Leading Apple With Steve Jobs: Management Lessons From a Controversial Genius
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Former Apple Insider Shares Management Lessons from Steve Jobs
“My job is to not be easy on people. My job is to take the great people we have and to push them and make them even better, coming up with more aggressive visions of how it could be…My job is to make the whole executive team good enough to be successors, so that’s what I try to do”. – Steve Jobs
As the fascination with Apple continues, many are still unclear about the man responsible for creating the iProducts. Steve Jobs was often criticized for his management style, yet many Apple insiders would argue his leadership was nothing more than admirable. In fact, he was dedicated to motivating his employees to exceed their expectations and execute the best work of their lives.
Jay Elliot, Founder and CEO of Nuvel, a software development company based in Los Gatos, CA had the privilege to manage side by side with Jobs as a former Senior VP at Apple from 1980-1986. Jay Elliot was personally hired by Jobs, just in time to accompany him on the last of his historic visits to Xerox's Palo Alto Research Center—visits that changed the course of computing. From spending time with Jobs, Elliott believes there is a great deal that the average manager or leader can learn from Jobs approach to motivating people, pursuing excellence, and leading innovative teams.
In his latest book, Leading Apple with Steve Jobs: Management Lessons From a Controversial Genius (WILEY; ISBN: ISBN: 978-1-1183-7952-3; Hardcover & E-Book; September 2012), Elliot offers a unique insider's account, sharing Jobs’ basic strategies for leading teams, and the techniques that made them so incredibly innovative. This book is organized around key management and leadership lessons that Elliot learned from Jobs while at Apple, not chronological events in Apple’s history.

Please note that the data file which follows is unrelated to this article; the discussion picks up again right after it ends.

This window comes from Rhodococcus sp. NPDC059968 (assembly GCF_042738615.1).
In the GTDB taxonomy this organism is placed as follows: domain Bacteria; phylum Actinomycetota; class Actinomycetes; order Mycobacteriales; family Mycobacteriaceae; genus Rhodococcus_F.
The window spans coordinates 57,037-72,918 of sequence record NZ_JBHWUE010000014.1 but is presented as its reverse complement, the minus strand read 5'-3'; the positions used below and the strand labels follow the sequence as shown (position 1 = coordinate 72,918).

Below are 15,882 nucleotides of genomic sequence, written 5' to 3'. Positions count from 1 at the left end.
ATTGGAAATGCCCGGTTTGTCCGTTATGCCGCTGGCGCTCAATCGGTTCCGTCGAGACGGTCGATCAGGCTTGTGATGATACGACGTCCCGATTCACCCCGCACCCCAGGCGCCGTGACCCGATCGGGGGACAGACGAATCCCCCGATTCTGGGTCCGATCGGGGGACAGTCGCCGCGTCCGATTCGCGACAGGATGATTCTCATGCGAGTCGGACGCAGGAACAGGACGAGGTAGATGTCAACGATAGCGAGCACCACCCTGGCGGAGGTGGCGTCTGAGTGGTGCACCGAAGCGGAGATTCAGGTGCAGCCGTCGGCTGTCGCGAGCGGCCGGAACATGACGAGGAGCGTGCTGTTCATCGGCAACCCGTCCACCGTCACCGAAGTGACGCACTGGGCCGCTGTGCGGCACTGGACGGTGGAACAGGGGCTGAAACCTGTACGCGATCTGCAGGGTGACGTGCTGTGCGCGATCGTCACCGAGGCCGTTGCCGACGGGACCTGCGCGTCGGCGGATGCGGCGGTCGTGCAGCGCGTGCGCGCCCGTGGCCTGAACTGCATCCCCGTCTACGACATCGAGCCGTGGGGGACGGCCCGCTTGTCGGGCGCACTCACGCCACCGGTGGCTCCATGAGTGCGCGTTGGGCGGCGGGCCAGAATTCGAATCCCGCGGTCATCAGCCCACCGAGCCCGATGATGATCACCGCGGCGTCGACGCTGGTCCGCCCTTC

Most people don't realize that Jobs cared as much about how Apple operated, and how it motivated its people, as he did about creating great products. He used the phrase "Pirates! Not the Navy" as a rallying cry —a metaphor to "Think Different." In the days of developing the Macintosh, it became a four-word mission statement. It expressed the heart of Apple and Jobs. The management principles that grew out of that statement form the backbone of Elliot’s book, including how to:
- Find talented people who will understand objectives and make a contribution to that effort.
- Identify the traits that determine whether a person will be so committed to the vision that they will provide their own motivation.
- Ensure that employees possess the ability to come up with original, unique ways to approach a problem and are self-guided with a strong sense of direction.
- Prepare someone who will be ready to take over for you, if and when.
It was obvious Apple was dominated by one man, yet Jobs made his case very clear in a 2003 interview with 60 Minutes, “Great things in business are almost never done by a single person”. Jobs was a unique, charismatic leader and constantly acknowledged for his flaws, however according to most people that worked with him, they did the best work of their lives.
Most books on Apple or Steve Jobs have been written by journalists and focus on Jobs' colorful personality. Leading Apple with Steve Jobs offers an insider’s perspective, focusing on the management lessons many managers, executives and employees would be grateful to have had experienced firsthand.
Leading Apple with Steve Jobs provides the wisdom and inspiration business executives, managers, and employees need to shift their thought paradigm, manifest their vision, and inspire their team to achieve ground breaking innovations. Although considered to be a controversial leader, Jobs was an example of someone that always focused on enriching lives and making the world a better place. Elliot’s book is a true testament to not only Jobs as an icon but a teacher, and exemplary leader.